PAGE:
Pittman? Well, Pittman himself is unimportant in virtually every aspect. His sole purpose for being seems to be simply to keep the ground underneath him from flying into the air. However, the concept of a meaningless scrub headhunting on the basketball court isn’t. Seems to me that it would have been a great opportunity to send a message — pour encourager les autres — to all those guys who think they have nothing to lose by doing something like that, no, really, you do. But … that probably would get resistance from the NBPA, and there’s really nothing that will prevent someone from being absolutely committed to stupidity.
S-O-F-T is a S-T-A-T-E of M-I-N-D
Being involved in sports — as a participant, coach, or spectator — is in no small part an exercise in immersing yourself in a slurry made up of testosterone and macho bullshit. None of us are immune, and if we were all honest, we’d all admit that we like that part of it — a lot. So, naturally, when Larry Bird called his team “soft,” then helped Jared out by spelling it for him, it created quite the buzz.
These comments are viewed largely in the context of the flagrant fouls discussed above, and many wonder if the Pacer prez wants to see some retaliation. Given the nature of sports — how things were occasionally handled when Bird played — it’s easy to get there. While that may be want Bird meant, I actually took it completely differently.
I viewed it from the perspective of the way the Pacers had played the game mentally — especially after Granger left. The team staggered, and was timid and indecisive in almost every move. They were stagnant, made sloppy passes, sloppy cuts, sloppy rotations defensively. They didn’t even create any 50/50 balls, let alone get them.
After the Game 1 loss to Orlando, I spoke about the Pacers’ need to attack. In a podcast this weekend for the Heartland Summer Series, I said that the Pacers and Vogel always focused on doing what they do and being who they are, as opposed to wins or losses. That didn’t happen Tuesday. They stopped being the Pacers. Some of that was driven by Danny leaving them incomplete, but I can understand Bird’s disappointment when it certainly appeared that his team simply packed their bags in the third quarter, and waited for the game to end.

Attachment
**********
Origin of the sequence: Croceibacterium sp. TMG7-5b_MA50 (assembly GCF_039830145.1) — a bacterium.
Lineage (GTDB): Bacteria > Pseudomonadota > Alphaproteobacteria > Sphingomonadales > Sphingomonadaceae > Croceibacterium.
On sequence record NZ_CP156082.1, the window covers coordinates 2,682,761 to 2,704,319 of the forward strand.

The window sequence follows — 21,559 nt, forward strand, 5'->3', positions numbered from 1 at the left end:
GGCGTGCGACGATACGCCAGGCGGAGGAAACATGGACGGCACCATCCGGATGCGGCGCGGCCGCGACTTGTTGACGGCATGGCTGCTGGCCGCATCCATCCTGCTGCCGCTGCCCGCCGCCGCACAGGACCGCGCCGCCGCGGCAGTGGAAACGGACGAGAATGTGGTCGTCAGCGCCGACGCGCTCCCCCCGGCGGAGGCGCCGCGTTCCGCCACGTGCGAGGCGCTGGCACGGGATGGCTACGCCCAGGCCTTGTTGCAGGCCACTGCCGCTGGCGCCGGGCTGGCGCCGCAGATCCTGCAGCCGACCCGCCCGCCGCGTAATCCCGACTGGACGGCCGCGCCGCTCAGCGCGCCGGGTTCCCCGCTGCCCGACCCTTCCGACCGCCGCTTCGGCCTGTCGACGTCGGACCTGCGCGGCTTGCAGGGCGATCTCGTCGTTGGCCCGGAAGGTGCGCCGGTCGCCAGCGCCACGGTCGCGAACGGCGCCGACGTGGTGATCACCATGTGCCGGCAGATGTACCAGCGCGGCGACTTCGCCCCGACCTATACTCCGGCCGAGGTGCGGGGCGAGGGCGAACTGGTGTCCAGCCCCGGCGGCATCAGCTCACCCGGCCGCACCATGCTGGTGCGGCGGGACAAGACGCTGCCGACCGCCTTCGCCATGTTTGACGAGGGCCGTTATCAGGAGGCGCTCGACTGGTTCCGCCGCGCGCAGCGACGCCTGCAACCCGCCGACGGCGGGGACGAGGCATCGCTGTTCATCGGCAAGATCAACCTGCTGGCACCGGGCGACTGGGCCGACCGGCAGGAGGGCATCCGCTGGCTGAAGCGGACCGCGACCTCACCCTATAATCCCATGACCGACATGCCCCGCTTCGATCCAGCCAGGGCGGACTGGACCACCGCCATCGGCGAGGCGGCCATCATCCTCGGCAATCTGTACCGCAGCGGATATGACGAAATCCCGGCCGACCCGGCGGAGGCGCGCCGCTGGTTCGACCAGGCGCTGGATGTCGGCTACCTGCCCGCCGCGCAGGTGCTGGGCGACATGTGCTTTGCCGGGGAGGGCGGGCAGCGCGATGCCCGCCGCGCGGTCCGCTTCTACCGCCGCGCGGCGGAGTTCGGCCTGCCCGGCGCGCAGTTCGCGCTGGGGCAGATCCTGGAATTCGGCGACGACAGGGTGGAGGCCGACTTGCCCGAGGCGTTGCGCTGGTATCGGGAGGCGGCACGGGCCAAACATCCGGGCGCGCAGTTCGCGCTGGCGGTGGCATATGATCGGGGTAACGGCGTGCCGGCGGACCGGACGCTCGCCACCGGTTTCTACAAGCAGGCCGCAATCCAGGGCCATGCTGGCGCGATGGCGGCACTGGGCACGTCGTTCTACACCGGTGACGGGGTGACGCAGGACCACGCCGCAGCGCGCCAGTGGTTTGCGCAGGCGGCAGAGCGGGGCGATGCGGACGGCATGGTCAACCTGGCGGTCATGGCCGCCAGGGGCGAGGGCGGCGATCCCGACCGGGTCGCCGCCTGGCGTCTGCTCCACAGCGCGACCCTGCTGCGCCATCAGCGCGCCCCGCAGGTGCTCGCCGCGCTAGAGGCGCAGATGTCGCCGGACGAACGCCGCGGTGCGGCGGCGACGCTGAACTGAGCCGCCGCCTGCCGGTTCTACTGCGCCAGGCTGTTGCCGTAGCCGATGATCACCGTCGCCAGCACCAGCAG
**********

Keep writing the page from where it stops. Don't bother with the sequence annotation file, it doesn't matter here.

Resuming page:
It’s important to note that the difference between S-O-F-T and S-T-R-O-N-G has little to do with cheap shots or retaliation. It has everything to do with maintaining composure and focus, and playing with force. More than anything else, I took Bird’s words to be telling his players, “You’re better than this.”
Because they are.
Points in the Paint
A big subject for the series has been the Pacers’ size advantage with Roy Hibbert and David West, and there’s no doubt those two have been key in the wins. A key metric in this discussion has been points in the paint (PitP), and there are some things to keep in mind about that.
First, as Charles Barkley pointed out on Tuesday’s pre-game show, “points in the paint” means points scored in the paint, regardless of the action. Therefore, fast break dunks and layups count as PitP. On Tuesday, Miami outscored the Pacers in the paint by 20, which corresponded pretty directly to their 22-2 advantage in fast break points.
Second, Miami — while “smaller” — was one of the best interior defensive teams in the league. I discussed this in the spiderwebs, but it’s also evident in the fact that they allowed the second fewest PitP in the league this season, at around 36.6 per game. The are extremely adept at fronting the post while bullying the passer, and that’s very difficult for a team like Indiana to defeat.
Third, Miami is very good at scoring PitP — finishing 8th in the NBA this season. Both LeBron James (758) and Dwyane Wade (572) had more PitP than either Roy Hibbert (564) or David West (424). While some of that is purely a function of the fact that James and Wade are higher volume scorers, it’s also a good reminder that coming into the paint is at least as big a factor in PitP as being in the paint.
Finally, Indiana — though big — is only a middle-of-the-road PitP team, ranking 13th at about 41.2 per game. Only about 42% of their points come from the paint, largely because their offense is predicated on probing the defense with a post pass or pick-and-roll/backdown, then reversing the ball to catch the defense rotating. The Pacer offense works best when the “second side” is getting a lot of action. While that translates to good shots, not all are in the paint.
In the Orlando series, I said Indy needed to win these categories: PitP and fastbreak points. The mind set I outlined is still necessary, but when we measure, we need to see the Pacers keep pace with Miami in these categories. If they can, then I don’t believe Miami will be able to separate from Indiana, and the Pacers will have a much better shot at a win.
What’s Gonna Happen Tonight?
The short answer is, “I don’t know.” However, as much as it pains me to write this, I think the Pacers’ season ends tonight.
For whatever else you think of them, Miami is an easy team to fear. If James and Wade deliver strong games, then I think it’s just a question of the final score. As I type this — with no inside knowledge whatsoever — I am not expecting Danny Granger to be effective tonight, and I think that will be too much to overcome.
Still, that’s an intellectual assessment. The Pacers are capable of winning this game — regardless of Danny’s condition — and I still have hope that they will. The series? Well, get it to a Game 7 and then we’ll worry about it.
For tonight, I say the Pacers need to be who they have proven to be, and see what happens.